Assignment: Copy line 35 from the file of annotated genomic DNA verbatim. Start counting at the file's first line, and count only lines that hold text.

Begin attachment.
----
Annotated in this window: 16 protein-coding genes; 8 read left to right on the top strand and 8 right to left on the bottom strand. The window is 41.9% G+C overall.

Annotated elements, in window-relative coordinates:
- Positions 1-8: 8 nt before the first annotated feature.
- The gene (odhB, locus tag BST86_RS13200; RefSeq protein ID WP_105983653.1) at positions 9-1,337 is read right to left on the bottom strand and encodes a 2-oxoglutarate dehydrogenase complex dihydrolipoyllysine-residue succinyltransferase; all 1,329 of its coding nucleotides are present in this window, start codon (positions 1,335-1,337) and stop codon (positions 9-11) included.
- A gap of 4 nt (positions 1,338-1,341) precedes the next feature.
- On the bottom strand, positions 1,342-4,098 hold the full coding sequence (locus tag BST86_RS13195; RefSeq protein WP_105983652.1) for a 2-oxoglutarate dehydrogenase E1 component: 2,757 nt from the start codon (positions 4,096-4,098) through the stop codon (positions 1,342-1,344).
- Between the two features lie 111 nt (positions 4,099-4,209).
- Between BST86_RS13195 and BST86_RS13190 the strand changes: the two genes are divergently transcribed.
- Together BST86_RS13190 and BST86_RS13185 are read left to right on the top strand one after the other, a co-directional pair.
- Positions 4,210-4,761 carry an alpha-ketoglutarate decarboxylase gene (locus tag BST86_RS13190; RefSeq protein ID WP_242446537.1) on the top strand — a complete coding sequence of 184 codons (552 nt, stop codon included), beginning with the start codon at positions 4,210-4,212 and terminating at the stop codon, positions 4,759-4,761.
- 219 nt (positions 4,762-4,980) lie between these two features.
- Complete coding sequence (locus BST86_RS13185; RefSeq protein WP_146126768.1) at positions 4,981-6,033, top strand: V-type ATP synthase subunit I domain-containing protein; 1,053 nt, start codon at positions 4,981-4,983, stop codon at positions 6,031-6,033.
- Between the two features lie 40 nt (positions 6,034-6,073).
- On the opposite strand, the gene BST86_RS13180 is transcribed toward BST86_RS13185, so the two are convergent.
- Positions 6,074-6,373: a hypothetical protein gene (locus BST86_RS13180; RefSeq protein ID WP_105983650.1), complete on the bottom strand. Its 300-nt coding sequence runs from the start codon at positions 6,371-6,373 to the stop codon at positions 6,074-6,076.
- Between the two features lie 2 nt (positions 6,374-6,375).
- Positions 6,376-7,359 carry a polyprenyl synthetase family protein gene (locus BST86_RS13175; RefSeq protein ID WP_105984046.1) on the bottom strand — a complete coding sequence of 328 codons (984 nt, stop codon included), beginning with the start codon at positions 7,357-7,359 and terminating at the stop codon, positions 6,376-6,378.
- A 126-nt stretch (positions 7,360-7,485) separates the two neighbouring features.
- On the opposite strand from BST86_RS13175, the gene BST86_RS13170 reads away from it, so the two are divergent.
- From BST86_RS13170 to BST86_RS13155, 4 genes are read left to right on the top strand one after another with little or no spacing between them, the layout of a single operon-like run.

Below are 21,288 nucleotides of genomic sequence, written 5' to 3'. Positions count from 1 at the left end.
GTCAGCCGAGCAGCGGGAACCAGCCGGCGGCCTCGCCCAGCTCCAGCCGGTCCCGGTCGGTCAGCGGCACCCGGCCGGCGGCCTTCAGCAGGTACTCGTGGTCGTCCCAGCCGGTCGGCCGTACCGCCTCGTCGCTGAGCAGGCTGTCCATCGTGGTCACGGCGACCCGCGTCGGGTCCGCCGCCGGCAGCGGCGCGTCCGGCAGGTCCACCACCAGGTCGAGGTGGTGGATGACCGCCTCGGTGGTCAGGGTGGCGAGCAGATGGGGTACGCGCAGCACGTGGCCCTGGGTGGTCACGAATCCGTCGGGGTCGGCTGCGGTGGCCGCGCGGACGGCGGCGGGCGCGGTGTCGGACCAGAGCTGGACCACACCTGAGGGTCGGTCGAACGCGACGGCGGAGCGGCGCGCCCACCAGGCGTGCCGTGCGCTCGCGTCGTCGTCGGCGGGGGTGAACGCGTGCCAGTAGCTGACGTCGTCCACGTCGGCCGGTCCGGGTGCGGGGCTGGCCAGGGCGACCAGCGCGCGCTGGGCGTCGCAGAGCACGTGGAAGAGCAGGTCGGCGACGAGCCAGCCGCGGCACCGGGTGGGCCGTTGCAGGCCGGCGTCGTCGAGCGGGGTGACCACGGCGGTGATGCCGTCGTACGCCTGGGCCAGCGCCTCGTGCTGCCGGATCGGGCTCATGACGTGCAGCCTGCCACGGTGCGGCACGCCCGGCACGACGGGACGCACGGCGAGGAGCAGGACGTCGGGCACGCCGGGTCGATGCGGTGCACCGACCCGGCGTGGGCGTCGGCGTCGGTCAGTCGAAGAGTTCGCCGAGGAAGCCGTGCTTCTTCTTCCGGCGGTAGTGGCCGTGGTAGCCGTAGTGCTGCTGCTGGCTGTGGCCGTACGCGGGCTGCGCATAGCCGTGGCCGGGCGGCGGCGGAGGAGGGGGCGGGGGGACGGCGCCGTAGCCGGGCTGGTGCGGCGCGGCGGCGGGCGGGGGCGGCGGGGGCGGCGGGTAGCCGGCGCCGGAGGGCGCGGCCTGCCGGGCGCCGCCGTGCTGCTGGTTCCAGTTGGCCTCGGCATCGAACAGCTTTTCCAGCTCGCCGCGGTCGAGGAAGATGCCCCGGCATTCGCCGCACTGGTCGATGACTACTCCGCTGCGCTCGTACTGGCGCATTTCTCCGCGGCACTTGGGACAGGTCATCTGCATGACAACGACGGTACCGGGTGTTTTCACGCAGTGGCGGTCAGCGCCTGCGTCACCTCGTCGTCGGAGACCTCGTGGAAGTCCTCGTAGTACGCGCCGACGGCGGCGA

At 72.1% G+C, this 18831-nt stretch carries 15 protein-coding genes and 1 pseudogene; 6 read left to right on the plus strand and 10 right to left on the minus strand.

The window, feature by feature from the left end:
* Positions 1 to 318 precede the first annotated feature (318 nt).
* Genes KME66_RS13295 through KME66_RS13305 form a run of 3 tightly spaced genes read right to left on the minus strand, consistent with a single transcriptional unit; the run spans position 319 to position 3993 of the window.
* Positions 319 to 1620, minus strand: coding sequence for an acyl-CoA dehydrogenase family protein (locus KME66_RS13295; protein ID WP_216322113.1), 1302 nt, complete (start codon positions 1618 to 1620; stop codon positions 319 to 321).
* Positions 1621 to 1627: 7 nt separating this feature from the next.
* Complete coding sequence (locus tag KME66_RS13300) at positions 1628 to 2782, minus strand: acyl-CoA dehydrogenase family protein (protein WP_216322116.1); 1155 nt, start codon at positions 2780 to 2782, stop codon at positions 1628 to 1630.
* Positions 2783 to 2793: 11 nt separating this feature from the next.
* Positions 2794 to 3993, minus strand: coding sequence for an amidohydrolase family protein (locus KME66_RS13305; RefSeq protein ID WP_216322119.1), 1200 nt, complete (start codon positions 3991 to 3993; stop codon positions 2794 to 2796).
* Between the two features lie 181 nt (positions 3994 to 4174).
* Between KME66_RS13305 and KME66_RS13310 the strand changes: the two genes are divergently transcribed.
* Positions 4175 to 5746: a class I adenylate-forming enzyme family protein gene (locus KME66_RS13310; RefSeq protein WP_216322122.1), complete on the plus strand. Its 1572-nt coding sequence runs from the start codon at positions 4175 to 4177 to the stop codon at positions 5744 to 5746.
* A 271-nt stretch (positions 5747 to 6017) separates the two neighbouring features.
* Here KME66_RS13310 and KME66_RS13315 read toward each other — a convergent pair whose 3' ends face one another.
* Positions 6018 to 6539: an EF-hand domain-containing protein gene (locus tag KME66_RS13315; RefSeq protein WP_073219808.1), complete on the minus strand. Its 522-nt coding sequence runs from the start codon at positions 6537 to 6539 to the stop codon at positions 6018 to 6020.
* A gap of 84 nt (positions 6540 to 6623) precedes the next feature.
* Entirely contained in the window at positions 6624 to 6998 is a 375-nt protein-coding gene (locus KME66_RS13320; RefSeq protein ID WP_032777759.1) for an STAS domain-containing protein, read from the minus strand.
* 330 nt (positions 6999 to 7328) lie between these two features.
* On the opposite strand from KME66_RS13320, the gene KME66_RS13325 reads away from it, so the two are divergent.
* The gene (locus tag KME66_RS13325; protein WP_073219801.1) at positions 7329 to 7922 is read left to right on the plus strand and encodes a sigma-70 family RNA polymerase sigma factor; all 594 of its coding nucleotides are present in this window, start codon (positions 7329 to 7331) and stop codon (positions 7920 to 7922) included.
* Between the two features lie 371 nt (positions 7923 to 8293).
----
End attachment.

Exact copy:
* A 271-nt stretch (positions 5747 to 6017) separates the two neighbouring features.